The coincidence problem is studied for the dark energy model of effective Yang-Mills condensate in a flat expanding universe during the matter-dominated stage. The YMC energy $\\rho_y(t)$ is taken to represent the dark energy, which is coupled either with the matter, or with both the matter and the radiation components. The effective YM Lagrangian is completely determined by quantum field theory up to 1-loop order. It is found that under very generic initial conditions and for a variety of forms of coupling, the existence of the scaling solution during the early stages and the subsequent exit from the scaling regime are inevitable. The transition to the accelerating stage always occurs around a redshift $z\\simeq (0.3\\sim 0.5)$. Moreover, when the Yang-Mills condensate transfers energy into matter or into both matter and radiation, the equation of state $w_y$ of the Yang-Mills condensate can cross over -1 around $z\\sim 2$, and takes on a current value $\\simeq -1.1$. This is consistent with the recent preliminary observations on supernovae Ia. Therefore, the coincidence problem can be naturally solved in the effective YMC dark energy models.

  19. A possible solution to the Dark Matter, Dark Energy, and Pioneer Anomaly problems via a VSL approach

    E-Print Network [OSTI]

    Roee Amit

    2008-02-15

    I apply the equations of motion derived in the accompanying manuscript for the classical approximation of the vsl-path integral to the Newtonian gravitational field in simple geometries. The vsl classical-action, a complex quantity in this case, yields modified Euler-Lagrange equations. This, in turn, leads to the emergence of two equations of motions that must be satisfied concomitantly in order to minimize the complex action. The solutions obtained to the doublet equation of motion include the MOND force law, a dark-energy-like omni-present repulsive gravitational force, a pioneer-like anomaly at the solar system level, and additional predictions, which can be verified with either careful observations or via additional probes to the outer solar system. The exercise carried out in this paper exemplifies the explanatory potential of the vsl-approach, pointing to a potentially new physics paradigm. Finally, the vsl-approach is not only predictive, but highly falsifiable, an important ingredient of any physics theory.

  20. Ultra High Energy Cosmic Ray and UHE Neutrino-Z Showering in Dark Halos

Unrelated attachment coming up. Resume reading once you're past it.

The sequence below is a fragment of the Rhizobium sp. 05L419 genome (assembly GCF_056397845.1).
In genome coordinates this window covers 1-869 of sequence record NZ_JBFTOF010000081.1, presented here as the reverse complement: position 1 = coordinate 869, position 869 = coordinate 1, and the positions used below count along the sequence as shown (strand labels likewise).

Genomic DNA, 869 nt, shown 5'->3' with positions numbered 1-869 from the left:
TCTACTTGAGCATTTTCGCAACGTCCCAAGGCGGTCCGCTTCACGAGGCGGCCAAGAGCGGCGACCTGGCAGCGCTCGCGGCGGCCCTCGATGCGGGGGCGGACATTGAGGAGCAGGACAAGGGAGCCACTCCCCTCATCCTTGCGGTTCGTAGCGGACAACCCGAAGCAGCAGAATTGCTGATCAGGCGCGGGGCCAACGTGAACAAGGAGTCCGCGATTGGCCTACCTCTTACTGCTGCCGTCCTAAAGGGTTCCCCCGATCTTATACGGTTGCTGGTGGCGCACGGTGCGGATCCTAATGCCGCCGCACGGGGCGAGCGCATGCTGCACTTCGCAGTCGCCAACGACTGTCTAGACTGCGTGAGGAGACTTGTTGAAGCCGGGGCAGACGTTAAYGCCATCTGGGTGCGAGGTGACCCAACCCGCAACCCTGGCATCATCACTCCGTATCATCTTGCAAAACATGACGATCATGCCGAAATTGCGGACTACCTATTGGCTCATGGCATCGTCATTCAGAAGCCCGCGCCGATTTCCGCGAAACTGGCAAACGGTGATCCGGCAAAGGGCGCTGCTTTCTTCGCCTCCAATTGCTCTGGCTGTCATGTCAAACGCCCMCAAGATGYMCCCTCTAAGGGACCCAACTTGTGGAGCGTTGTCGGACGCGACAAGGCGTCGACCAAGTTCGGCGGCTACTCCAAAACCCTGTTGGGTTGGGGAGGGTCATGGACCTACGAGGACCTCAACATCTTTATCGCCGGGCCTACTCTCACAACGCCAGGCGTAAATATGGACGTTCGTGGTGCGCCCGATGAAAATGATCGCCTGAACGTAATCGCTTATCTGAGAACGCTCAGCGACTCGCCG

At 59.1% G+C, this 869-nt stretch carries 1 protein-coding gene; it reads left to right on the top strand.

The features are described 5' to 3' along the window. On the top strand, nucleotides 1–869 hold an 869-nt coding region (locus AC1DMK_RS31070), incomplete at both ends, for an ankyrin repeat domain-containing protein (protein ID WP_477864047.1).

E-Print Network [OSTI]

    Daniele Fargion; P. G. De Sanctis Lucentini; M. Grossi; M. De Santis; Barbara Mele

    2002-01-03

    The Ultra High Energy Cosmic Ray (UHECR), by UHE neutrino-relic neutrino--Z showering in Hot Dark Halos (HDM), shows an energy spectra, an anisotropy following the relic neutrino masses and clustering in dark halo. The lighter are the relic neutrinos masses, the higher their corresponding Z resonance energy peaks. A twin light neutrino mass splitting may reflect into a twin Z resonance and a complex UHECR spectra modulation as a twin bump at at highest GZK energy cut-off. Each possible neutrino mass associates a characteristic dark halo size (galactic, local, super cluster) and its anisotropy due to our peculiar position within that dark matter distribution. The expected Z or WW,ZZ showering into proton-anti proton and neutron-anti neutron might correspond to peculiar clustering in observed UHECR at 10^{19}, 2 10^{19}, 4 10^{19} eV. A neutrino light HDM halo around a Mpc will allow to the UHECR neutron--anti-neutron secondary component at E_n> 10^{20} eV (due to Z decay) to arise playing a role comparable with the charged p-bar{p} ones. Their un-deflected n-bar{n} flight is shorter leading to a prompt and hard UHECR trace pointing toward the original UHECR source direction. The direct proton-antiproton pairs are split and spread by random magnetic fields into a more diluted and smeared and lower energy UHECR signal around the original source direction. Additional prompt TeVs signals by synchrotron radiation of electro-magnetic Z showering must also occur solving the Infrared-TeV cut-off. The observed hard doublet and triplets spectra, their time and space clustering already favour the rising key role of UHECR n-bar n secondaries originated by neutrino-Z tail shower.